Race To Occupy the Victim Role
How do conflicts begin? In general, conflicts begin in relationships when each side races to occupy the Victim position. Here is typically what happens:
The first person or group claims a Victim position by saying to the other, “Why are you doing this to me? Why are you causing all the problems?”
The other side retorts with, “You are not listening. In fact, you never listen. It’s always about you. You started this in the first place.”
Both sides view the other side as the Persecutor, one of the three roles in the Dreaded Drama Triangle (DDT), but they see themselves as the Victim. Viewing themselves through the Victim role makes it nearly impossible to realize that the other side sees them as the Persecutor. When in the Victim role, they must find a way to label and blame the other as a Persecutor. This dynamic keeps them both cycling around the DDT.
Once the race to occupy the Victim role is triggered, each side must find a way to defend themselves against the ones they have labeled the Persecutor. This is a general explanation of how conflicts escalate, and why each side looks for evidence that they are the real Victim.
How can this race to occupy the Victim role be transformed?
First, it is important to acknowledge there are times when conflict is emotionally or physically dangerous to you. In those situations, it is imperative that you take care of yourself and seek safety. Most conflicts, however, are more about everyday misunderstandings or different viewpoints.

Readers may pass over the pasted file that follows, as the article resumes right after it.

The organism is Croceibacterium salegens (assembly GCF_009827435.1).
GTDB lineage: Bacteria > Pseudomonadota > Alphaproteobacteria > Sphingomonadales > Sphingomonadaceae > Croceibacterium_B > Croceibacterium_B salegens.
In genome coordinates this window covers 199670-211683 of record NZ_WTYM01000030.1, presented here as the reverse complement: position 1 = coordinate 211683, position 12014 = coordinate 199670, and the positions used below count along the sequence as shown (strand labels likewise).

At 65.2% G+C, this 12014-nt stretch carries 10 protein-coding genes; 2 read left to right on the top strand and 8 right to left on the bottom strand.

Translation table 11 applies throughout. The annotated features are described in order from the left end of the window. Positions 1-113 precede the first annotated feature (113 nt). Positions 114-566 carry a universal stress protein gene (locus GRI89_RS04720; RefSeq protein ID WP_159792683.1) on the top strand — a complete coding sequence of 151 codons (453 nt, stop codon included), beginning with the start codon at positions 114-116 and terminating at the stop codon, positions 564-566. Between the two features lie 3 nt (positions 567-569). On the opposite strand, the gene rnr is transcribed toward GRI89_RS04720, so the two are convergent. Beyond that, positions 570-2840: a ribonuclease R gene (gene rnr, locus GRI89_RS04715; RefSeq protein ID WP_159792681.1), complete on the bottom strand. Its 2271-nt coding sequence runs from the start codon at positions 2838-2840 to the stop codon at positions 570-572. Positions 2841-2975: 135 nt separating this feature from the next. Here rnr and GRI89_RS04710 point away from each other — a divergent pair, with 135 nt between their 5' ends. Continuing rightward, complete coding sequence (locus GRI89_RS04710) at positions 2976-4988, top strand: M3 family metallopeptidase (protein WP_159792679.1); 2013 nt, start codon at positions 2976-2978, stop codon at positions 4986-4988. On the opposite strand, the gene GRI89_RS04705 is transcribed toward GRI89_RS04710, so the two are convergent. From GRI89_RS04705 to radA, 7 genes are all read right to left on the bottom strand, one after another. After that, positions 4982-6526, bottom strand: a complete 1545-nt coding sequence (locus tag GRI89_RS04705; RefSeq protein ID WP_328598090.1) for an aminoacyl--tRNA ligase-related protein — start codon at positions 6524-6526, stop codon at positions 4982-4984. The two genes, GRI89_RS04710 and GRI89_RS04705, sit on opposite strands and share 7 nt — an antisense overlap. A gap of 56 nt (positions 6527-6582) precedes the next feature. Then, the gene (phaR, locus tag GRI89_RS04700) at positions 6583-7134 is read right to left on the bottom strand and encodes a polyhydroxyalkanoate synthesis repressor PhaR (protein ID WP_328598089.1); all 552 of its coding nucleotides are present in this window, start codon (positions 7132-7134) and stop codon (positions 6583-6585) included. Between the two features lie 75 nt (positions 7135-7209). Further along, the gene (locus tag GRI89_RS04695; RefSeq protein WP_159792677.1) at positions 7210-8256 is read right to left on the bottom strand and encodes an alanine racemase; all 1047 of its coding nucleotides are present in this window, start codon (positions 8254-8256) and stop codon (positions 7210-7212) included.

A very important step to transform the race to occupy the Victim role is to take 100% responsibility for your role in the conflict. You might say, “Time out. I need to acknowledge my reactivity in this situation.” This certainly is not an easy step. It is more tempting to say you will only take 100% responsibility if the other person takes full responsibility first.
You have a choice. Do you want to contribute to healing the conflict or do you want to keep it going? If you choose to move beyond the rift, then taking full responsibility for your contribution moves you to a new vantage point.
A conflict creates a mirror for you to choose your response to life’s challenges. The gift in a conflict is that it helps you decide how you want to be and to show up in the world. In other words, conflicts do not have to be in your way. They can help you see a new way for you to be a Creator, which you naturally are.
You may be reading this and thinking, “That’s impossible. I am justified in my hurt feelings, and I’m even further justified in criticizing the other for all that they’ve done to me.”
It is in taking full responsibility that your personal power and inner peace emerges. You have sovereignty over your life, even when experiencing conflict. Outer circumstances may remain and others may not take responsibility for their part. You have no control over them, you only have control over your own choices.
The Creator, Challenger, and Coach roles in TED* (*The Empowerment Dynamic)® do not deny the existence of conflict. Instead, they offer a positive alternative to the familiar Victim/Persecutor cycle. Creators have learned to observe themselves when they race to occupy the Victim role and have discovered far more resourceful ways of working with conflict.
When conflicts happen, and they will, see the possibilities that live inside the differences. The world desperately needs new ways of working and relating with one another.